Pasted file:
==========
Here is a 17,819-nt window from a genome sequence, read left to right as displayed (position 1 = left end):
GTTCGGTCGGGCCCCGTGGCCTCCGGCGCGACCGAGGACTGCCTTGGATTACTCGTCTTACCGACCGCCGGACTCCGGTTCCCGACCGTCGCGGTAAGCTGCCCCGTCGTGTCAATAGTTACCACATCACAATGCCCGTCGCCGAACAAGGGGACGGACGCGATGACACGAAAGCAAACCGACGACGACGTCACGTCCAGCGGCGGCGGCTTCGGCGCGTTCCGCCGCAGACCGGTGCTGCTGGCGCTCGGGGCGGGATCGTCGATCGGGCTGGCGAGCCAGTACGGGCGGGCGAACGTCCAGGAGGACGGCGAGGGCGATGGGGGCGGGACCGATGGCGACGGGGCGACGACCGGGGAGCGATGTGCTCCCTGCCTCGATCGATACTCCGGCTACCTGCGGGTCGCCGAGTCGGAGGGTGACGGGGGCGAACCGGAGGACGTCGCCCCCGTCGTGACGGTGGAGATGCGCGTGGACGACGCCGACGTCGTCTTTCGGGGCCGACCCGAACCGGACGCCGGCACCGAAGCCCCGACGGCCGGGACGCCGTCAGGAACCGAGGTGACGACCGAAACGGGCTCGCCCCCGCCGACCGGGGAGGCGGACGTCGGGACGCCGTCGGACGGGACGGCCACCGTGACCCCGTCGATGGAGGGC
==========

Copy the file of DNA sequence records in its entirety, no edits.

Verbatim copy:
Here is a 17,819-nt window from a genome sequence, read left to right as displayed (position 1 = left end):
GTTCGGTCGGGCCCCGTGGCCTCCGGCGCGACCGAGGACTGCCTTGGATTACTCGTCTTACCGACCGCCGGACTCCGGTTCCCGACCGTCGCGGTAAGCTGCCCCGTCGTGTCAATAGTTACCACATCACAATGCCCGTCGCCGAACAAGGGGACGGACGCGATGACACGAAAGCAAACCGACGACGACGTCACGTCCAGCGGCGGCGGCTTCGGCGCGTTCCGCCGCAGACCGGTGCTGCTGGCGCTCGGGGCGGGATCGTCGATCGGGCTGGCGAGCCAGTACGGGCGGGCGAACGTCCAGGAGGACGGCGAGGGCGATGGGGGCGGGACCGATGGCGACGGGGCGACGACCGGGGAGCGATGTGCTCCCTGCCTCGATCGATACTCCGGCTACCTGCGGGTCGCCGAGTCGGAGGGTGACGGGGGCGAACCGGAGGACGTCGCCCCCGTCGTGACGGTGGAGATGCGCGTGGACGACGCCGACGTCGTCTTTCGGGGCCGACCCGAACCGGACGCCGGCACCGAAGCCCCGACGGCCGGGACGCCGTCAGGAACCGAGGTGACGACCGAAACGGGCTCGCCCCCGCCGACCGGGGAGGCGGACGTCGGGACGCCGTCGGACGGGACGGCCACCGTGACCCCGTCGATGGAGGGC